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Generation and transplantation of an autologous vascularized bioartificial human tissue

: Mertsching, H.; Schanz, J.; Steger, V.; Schandar, M.; Schenk, M.; Hansmann, J.; Dally, I.; Friedel, G.; Walles, T.


Transplantation 88 (2009), No.2, pp.203-210
ISSN: 0041-1337
Journal Article
Fraunhofer IGB ()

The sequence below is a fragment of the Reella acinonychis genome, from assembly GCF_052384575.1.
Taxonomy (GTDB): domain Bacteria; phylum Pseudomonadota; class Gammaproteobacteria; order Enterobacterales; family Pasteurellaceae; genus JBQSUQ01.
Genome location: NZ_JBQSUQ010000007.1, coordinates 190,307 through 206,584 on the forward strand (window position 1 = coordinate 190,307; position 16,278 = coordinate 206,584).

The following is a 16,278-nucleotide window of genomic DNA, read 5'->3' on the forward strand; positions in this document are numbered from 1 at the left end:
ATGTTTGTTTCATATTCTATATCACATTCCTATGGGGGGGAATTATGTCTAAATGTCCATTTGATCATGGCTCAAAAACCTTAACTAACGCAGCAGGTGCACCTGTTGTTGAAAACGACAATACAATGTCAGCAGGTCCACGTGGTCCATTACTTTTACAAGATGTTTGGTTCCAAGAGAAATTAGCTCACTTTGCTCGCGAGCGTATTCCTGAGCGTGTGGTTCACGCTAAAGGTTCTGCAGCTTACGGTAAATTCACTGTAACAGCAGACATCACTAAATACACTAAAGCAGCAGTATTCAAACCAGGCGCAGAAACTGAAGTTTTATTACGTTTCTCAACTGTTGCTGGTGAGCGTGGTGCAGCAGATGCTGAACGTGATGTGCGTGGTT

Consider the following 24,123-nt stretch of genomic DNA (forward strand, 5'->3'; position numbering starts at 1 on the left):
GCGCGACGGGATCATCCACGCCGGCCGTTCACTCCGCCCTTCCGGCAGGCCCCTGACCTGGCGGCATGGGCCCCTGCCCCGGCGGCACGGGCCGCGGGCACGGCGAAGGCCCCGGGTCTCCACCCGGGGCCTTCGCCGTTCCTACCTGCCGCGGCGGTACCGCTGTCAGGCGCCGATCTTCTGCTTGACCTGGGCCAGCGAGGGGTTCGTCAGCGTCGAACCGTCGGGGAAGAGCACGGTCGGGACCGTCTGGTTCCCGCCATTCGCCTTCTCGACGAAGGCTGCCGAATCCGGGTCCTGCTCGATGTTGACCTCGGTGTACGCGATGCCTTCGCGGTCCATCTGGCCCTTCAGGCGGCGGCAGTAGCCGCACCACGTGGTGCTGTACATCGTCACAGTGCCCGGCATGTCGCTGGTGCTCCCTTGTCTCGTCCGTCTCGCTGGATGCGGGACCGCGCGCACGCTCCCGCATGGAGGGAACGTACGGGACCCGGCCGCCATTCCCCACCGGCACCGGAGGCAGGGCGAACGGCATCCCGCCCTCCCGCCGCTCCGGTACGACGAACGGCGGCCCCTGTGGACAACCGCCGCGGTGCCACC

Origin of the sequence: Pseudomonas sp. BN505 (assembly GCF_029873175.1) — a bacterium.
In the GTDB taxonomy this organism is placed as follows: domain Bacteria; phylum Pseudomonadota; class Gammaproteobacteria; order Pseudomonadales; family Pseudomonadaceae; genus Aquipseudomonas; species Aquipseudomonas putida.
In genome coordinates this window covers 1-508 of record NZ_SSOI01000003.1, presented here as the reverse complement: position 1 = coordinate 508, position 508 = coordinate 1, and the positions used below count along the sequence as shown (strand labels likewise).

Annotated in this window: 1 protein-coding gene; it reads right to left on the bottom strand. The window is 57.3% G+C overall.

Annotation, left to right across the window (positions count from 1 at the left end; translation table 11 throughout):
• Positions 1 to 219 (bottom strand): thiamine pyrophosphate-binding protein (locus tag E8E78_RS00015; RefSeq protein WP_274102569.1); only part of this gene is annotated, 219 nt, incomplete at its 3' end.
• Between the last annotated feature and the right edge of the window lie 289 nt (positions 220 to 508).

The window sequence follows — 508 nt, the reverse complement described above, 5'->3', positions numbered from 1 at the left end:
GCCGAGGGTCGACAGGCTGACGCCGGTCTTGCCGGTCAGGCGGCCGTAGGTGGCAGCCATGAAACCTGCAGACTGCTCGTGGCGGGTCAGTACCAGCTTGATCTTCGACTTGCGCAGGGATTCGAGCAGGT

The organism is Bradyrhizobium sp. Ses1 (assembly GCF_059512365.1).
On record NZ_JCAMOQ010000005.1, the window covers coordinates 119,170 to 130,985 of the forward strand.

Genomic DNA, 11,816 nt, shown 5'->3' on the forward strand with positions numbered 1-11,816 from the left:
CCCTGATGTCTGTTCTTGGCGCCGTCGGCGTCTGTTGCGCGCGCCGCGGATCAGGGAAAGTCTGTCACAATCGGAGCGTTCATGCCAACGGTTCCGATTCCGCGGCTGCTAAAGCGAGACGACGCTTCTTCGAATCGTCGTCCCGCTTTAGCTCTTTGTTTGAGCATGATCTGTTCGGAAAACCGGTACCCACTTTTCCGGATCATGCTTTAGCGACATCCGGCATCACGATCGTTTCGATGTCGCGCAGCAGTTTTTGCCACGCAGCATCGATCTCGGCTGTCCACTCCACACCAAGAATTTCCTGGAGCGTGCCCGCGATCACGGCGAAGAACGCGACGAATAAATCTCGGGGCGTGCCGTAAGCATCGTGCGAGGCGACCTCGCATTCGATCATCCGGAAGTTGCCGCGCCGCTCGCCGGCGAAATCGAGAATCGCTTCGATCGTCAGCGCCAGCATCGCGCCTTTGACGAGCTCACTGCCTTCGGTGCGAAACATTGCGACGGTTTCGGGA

Background. The lack of transplant vascularization forecloses the generation and clinical implementation of bioartificial tissues. We developed techniques to generate a bioartificial human tissue with all innate vascularization. The tissue was implanted clinically as proof of concept to evaluate vascular network thrombogenicity and tissue viability after transplantation. Methods. A porcine small bowl segment was decellularized in a two-step procedure, preserving its vascular structures. The extracellular matrix was characterized quantitatively for DNA residues and protein composition. The vascular remainings were reseeded with human endothelial cells in a dynamic tissue culture. The engineered tissue was characterized by (1) histology, (2) immune-histology, (3) life-dead assay, and (4) metabolic activity. To evaluate the tissue capabilities, it was implanted clinically and recovered after 1 week. Results. Tissue preparation with sodium desoxycholate monohydrate solution resulted in an incomplete decellularization. Cell residues were removed by additional tissue incubation with DNAse. The human endothelial cells formed a viable endothelium inside the primarily porcine extracellular matrix, expressing CD31, Flk-1, and vascular endothelium-cadherin. The metabolic activity of the bioartificial tissue increased continuously over time ill vitro. Clinical tissue transplantation confirmed vessel patency and tissue viability for 1 week. Conclusions. The feasibility to bioengineer a human tissue with all innate vascularization has been shown in vitro and the clinical setting. These results may open the door for the clinical application of various sophisticated bioartificial tissue substitutes and organ replacements.